January 3, 2019

Help Available to First-Time Buyers

Recent research suggests that it can now take up to 18 years for a person to save up for a deposit on their first home – no wonder so many young people turn to the bank of mum and dad to help them get on the property ladder! But the government is trying to help, with several schemes in place to assist with saving for a deposit. Also, there are many mortgage options available to first-time buyers which can make the process of buying a home seem a lot less daunting:

Help-to-buy ISA

In December 2015, the government introduced the Help-to-Buy ISA. This is a savings account designed to help first-time buyers to save for a deposit. The scheme allows you to save up to £200 per month, although you can kick-start your savings with a lump sum of up to £1,200.

When you withdraw your savings to purchase your first property, you receive a 25% boost to your savings from the government, receiving up to £3,000 (on a £12,000 balance). There is a maximum property purchase price of £250,000 (or £450,000 if you’re buying in London).

Recent figures show that the Help-to-Buy ISA helped in almost 170,000 property purchases between December 2015 and June 2018.

However, from November 2019 the scheme is set to change with the introduction of the Lifetime ISA and changes to the maximum property purchase price. You can find details of the upcoming changes in our “How is Help-to-Buy Changing?” article.

Help-to-buy loans

Under the Help-to-Buy loan scheme, the government lends you up to 20% of the cost of a newly built property (40% if you’re buying in London) – so you can get a 75% LTV mortgage with only a 5% deposit. Even better, you’re charged no interest on the loan for the first five years.

According to the latest report, the government has provided £9.9bn in Help-to-Buy equity loans since the scheme began in April 2013. Almost 184,000 properties have been bought with these loans in England, with first-time buyers accounting for 81% of those purchases.

In the year to 30 June 2018, the number of first-time buyers purchasing properties under the Help-to-Buy loan scheme increased by 16% compared with the previous year, showing a major increase in its popularity with young people.

Shared ownership

Shared-Ownership for First-Time Buyers

The shared-ownership scheme allows you to purchase between 25% and 75% of a property and pay rent on the rest of it. Homes being offered under this scheme are usually new-builds or those being resold by housing associations. Over time, you can purchase more of the property, increasing your share until you own 100% of it.

In England, you’re required to be a first-time buyer or someone who used to own but can't afford to now. Your annual household income has to be below £80,000, (£90,000 if you’re in London).

It is estimated that 200,000 UK households live in shared-ownership properties.

In 2017’s budget, it was announced that stamp duty (the tax applied when people buy a property above a certain value) would be scrapped for first-time buyers. This was extended to include shared-ownership properties last year (2018). HMRC estimates that more than 180,500 buyers have received the tax relief so far.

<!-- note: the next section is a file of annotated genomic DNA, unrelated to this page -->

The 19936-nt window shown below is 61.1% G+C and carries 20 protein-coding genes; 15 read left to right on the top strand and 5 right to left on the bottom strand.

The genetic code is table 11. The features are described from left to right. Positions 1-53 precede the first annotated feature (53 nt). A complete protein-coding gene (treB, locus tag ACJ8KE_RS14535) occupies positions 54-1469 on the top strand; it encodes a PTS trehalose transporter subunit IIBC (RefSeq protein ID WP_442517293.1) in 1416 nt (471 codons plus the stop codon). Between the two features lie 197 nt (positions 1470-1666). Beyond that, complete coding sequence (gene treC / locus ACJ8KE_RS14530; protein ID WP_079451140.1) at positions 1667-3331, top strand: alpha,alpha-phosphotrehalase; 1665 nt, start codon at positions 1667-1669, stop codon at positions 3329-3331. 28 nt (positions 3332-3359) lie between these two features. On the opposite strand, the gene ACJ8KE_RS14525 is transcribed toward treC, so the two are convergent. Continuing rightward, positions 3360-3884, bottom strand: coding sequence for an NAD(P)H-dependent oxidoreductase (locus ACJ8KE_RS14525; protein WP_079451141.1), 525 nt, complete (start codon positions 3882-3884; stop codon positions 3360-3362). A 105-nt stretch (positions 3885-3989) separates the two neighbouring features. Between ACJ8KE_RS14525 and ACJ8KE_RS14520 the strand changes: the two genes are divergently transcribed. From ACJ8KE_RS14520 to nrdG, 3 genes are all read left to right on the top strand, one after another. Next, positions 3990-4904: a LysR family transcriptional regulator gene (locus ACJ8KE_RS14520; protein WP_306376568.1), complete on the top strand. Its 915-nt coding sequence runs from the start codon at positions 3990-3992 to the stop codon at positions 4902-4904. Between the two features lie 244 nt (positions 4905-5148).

The shared-ownership scheme does have some risks. Mainly the fact that until you own 100% of the property, you’re seen as a tenant in law. This means that you could lose your property if you fail to keep up with rental payments. You’re usually also required to pay a maintenance or service charge on the entire value of the property, which could potentially be quite expensive.

Starter homes

Back in 2014, the government announced the starter-homes initiative. The plan is to build new homes and offer a 20% discount to first-time buyers between the ages of 23 and 40.

Construction on these starter homes is yet to begin, but when it does, they’ll mostly be on brownfield sites – land previously used for commercial or industrial purposes.

To be eligible for the discount, you’ll need a household income of under £80,000 (£90,000 if you’re buying in London).

On the starter-home initiative, housing minister Kit Malthouse has said: "Starter homes are part of this mission to build more, better, faster but it's important we get them right. We are working with the industry on the next steps as we move forward with development."

Mortgage options

In addition to these government schemes, there are several mortgage options which can make it easier for you when buying your first property. From multiple-proprietor mortgages to gifted deposits, you can find out about all of the available options in our “Mortgage Options for First-Time Buyers” article.

If you’d like to discuss your options for getting a mortgage, you can speak to one of our friendly expert advisors, who will be happy to help you find the most affordable solution, usually at no extra cost. Visit our “Contact Us” page for details on how you can get in touch.



A lifetime mortgage is a loan secured on your property. To understand the features and risks of a lifetime mortgage, ask for a personalised illustration.

The guidance and/or advice contained within this website is subject to the UK regulatory regime and is therefore primarily targeted at consumers based in the UK.